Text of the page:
HOMEBREW Digest #1996 Thu 28 March 1996

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		Rob Gardner, Digest Janitor

  Summary: Unmalted Wheat (Marty Tippin)
  small (petite) yeast (Al Stevens)
  Mushrooms in pilsner ??? (Al Stevens)
  Vegas? me too! (James Gifford)
  more on DMS and yeast/ first wort hopping (Andy Walsh)
  Re: Dry Hopping in a Corny Keg, oxygen barrier bags (Jim Dipalma)
  Heart's Counterflow chiller (hollen)
  RIMS termperature evenness (hollen)
  Damn!/Dry Ice/Ag (A. J. deLange)
  Uniqueness of All Grain (Jim Busch)
  Beer barrel usage?? (Roberts Freimuts)
  Frustrated Brewer (correction) (Bill Rust)
  Club Wort's Easter Invitational Competition (Scott Abene)
  U.S. Homebrew Supply still in business? (Mark E. Thompson)
  Dumping Beer, God, Color (Russell Mast)
  HBD Survey decision (CASteveB)
  My clean out the closet recipie (Mike White)
  Bottle Deposits, variety!, Mad Hatters (Russell Mast)
  Re: dead space in keg (Bryan Gros)
  B-Brite Is... (Algis R Korzonas)
  Honey Ale (Dave Riedel)
  gravity tap keg ("Richard T. Adamson")
  Orange County, CA Brewpubs (The Toe)
  Wadworths brewery (Nigel Townsend)
  Mailing Beer??? (Shawn Scolack)
  Some Questions About Bottles (Shawn Scolack)
  NO SUBJECT ("Stephen Palmer")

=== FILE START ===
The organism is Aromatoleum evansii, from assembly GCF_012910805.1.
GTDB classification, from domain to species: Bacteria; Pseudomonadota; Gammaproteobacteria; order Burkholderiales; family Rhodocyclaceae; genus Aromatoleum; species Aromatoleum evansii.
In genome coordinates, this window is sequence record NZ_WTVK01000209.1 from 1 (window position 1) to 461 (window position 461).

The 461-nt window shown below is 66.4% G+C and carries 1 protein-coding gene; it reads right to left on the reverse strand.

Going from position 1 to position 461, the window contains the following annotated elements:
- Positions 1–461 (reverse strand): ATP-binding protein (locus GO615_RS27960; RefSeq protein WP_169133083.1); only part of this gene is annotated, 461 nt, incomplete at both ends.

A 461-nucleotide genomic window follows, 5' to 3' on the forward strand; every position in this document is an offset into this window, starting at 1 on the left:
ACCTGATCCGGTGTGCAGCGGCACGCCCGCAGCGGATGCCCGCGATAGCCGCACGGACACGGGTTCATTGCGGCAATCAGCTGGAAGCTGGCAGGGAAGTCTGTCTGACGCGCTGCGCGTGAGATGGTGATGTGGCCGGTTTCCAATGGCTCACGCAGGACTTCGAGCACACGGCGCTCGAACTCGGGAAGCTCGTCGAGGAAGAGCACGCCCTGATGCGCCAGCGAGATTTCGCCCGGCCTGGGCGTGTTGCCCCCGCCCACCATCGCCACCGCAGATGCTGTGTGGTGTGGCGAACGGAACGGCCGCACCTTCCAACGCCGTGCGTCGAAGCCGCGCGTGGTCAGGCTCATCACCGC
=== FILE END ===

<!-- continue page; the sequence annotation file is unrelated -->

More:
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---------------------------------------------------------------------- Date: Mon, 25 Mar 1996 21:45:35 -0600 From: Marty Tippin <martyt at sky.net> Subject: Summary: Unmalted Wheat I received comments on how to best use unmalted raw wheat from several people; the comments are summarized below (sorry for not including credits for the individual suggestions...) * Crush the raw wheat and boil in water for 20 to 30 minutes to gelatinize the proteins. Apparently boiling the wheat makes the proteins more soluable and accessible to the enzymes. One person said that he soaked the grains overnight and then boiled; there were various other suggestions to mix the crushed wheat with some of the malted barley, hold at one or two temperature rests as in mashing, then to boil the whole mess for 10 minutes or so. The stuff is prone to scorching and sticking to the pot, so keep an eye on it while boiling. * For flaked or torrified wheat, boiling is apparently not necessary. * Using unmalted wheat will give a sticky, gummy, slow, prone-to-sticking sparge. An extended protein rest will probably help prevent a stuck sparge. Starting the lauter slowly will also help prevent a stuck sparge. If it does stick, stop the lauter, stir the grainbed and add boiling water to raise the temp if necessary to keep around 165F. * For unmalted wheat comprising 10% or so of the total grist, conversion shouldn't be a problem; 20% or more unmalted wheat may require addition of amalayse enzyme and/or use of 6-row barley malt to assure conversion. * Chill haze is very likely; hot and cold break will be enormous. * Using rice hulls may help in forming the grain bed since wheat has no hull. I managed to get my batch done on Saturday, after only receiving a couple of replies, with execellent results. The grain bill called for 5 lbs 2-row barley, 1.5 lbs. wheat malt and 1.5 lbs. of unmalted wheat. To prepare the unmalted wheat, I crushed it and boiled in 3 to 4 quarts of water for about 30 minutes. It scorched and was generally hard to work with. I wound up with some stuff that looked pretty much like cooked oatmeal. (My brewing system these days is a converted keg setup with a pump for recirculating the sweet liquor during the entire mash and pumping it off during the sparge - a pseudo-RIMS system, I guess, since I use a propane burner for heat. I used that system for this batch - the URL is http://www.sky.net/~martyt/2tier.html if you're interested) For the balance of the grain bill, I did an acid rest at around 105F, after which I boosted the temp to about 140F and added the cooked unmalted wheat. It made a sticky solid mess out of the entire grain bed, and I had to stir it every so often while recirculating the wort to keep it from sticking and preventing flow to the pump. I got sidetracked during the intended 30 minute rest and it wound up being more like 45 or 50 minutes at 140F. I then boosted the temp to 155F and held until idoine said starch conversion was complete, plus another 20 minutes for safety. Total time was about 50 minutes. >From there, I went to mash-out at 165F for 10 minutes and started the sparge, using 168F treated brewing water. Surprisingly, the sparge went without a hitch, and I collected about 7 gallons of wort in about 45 minutes. I had to recirculate with the pump for about 5 minutes in order for the runoff to clear up, but after that it was smooth sailing. The best surprise was yet to come, though, as I took a gravity reading and calculated my extract efficiency: I wound up with 34.5 pts/lb/gallon!!! This was far higher than I was expecting, and almost 2 points higher than any previous batch I've done. Apparently I didn't have any trouble getting conversion, even though wheat (malted and unmalted) made up 3/8 of my total grain bill. The 90 minute boil was uneventful and I wound up with 5.5 gallons at 1.050. Lots of hot and cold break. Fermentation got underway pretty quickly and I think I'll have a pretty nice beer when I'm done. If anybody wants the complete recipe, just let me know. -Marty Tippin martyt at sky.net Return to table of contents